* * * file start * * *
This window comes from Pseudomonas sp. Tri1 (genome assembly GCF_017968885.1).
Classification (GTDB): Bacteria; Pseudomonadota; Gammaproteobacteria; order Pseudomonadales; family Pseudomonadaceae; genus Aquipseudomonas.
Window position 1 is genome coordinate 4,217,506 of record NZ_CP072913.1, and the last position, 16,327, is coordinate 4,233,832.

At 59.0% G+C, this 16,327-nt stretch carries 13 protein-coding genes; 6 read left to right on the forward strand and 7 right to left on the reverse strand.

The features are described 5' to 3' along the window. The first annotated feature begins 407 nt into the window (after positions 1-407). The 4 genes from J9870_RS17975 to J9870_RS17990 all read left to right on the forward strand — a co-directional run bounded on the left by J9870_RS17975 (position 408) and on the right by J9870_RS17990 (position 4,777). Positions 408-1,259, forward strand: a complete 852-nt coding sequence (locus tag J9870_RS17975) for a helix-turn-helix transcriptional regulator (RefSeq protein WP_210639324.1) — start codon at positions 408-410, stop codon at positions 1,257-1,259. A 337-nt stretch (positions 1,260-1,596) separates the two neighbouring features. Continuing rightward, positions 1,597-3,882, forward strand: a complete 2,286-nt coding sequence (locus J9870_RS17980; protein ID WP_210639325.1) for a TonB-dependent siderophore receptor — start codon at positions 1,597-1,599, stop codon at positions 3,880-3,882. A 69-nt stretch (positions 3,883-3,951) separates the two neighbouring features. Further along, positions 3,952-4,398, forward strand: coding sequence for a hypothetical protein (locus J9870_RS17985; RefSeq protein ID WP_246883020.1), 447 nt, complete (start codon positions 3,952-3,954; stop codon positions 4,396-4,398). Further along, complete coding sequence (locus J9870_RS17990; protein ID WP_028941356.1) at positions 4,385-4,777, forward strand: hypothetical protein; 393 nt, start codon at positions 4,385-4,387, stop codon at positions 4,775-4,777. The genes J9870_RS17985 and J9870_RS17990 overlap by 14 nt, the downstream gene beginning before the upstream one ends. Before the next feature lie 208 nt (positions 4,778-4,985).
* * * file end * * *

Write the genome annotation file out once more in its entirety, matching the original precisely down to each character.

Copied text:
This window comes from Pseudomonas sp. Tri1 (genome assembly GCF_017968885.1).
Classification (GTDB): Bacteria; Pseudomonadota; Gammaproteobacteria; order Pseudomonadales; family Pseudomonadaceae; genus Aquipseudomonas.
Window position 1 is genome coordinate 4,217,506 of record NZ_CP072913.1, and the last position, 16,327, is coordinate 4,233,832.

At 59.0% G+C, this 16,327-nt stretch carries 13 protein-coding genes; 6 read left to right on the forward strand and 7 right to left on the reverse strand.

The features are described 5' to 3' along the window. The first annotated feature begins 407 nt into the window (after positions 1-407). The 4 genes from J9870_RS17975 to J9870_RS17990 all read left to right on the forward strand — a co-directional run bounded on the left by J9870_RS17975 (position 408) and on the right by J9870_RS17990 (position 4,777). Positions 408-1,259, forward strand: a complete 852-nt coding sequence (locus tag J9870_RS17975) for a helix-turn-helix transcriptional regulator (RefSeq protein WP_210639324.1) — start codon at positions 408-410, stop codon at positions 1,257-1,259. A 337-nt stretch (positions 1,260-1,596) separates the two neighbouring features. Continuing rightward, positions 1,597-3,882, forward strand: a complete 2,286-nt coding sequence (locus J9870_RS17980; protein ID WP_210639325.1) for a TonB-dependent siderophore receptor — start codon at positions 1,597-1,599, stop codon at positions 3,880-3,882. A 69-nt stretch (positions 3,883-3,951) separates the two neighbouring features. Further along, positions 3,952-4,398, forward strand: coding sequence for a hypothetical protein (locus J9870_RS17985; RefSeq protein ID WP_246883020.1), 447 nt, complete (start codon positions 3,952-3,954; stop codon positions 4,396-4,398). Further along, complete coding sequence (locus J9870_RS17990; protein ID WP_028941356.1) at positions 4,385-4,777, forward strand: hypothetical protein; 393 nt, start codon at positions 4,385-4,387, stop codon at positions 4,775-4,777. The genes J9870_RS17985 and J9870_RS17990 overlap by 14 nt, the downstream gene beginning before the upstream one ends. Before the next feature lie 208 nt (positions 4,778-4,985).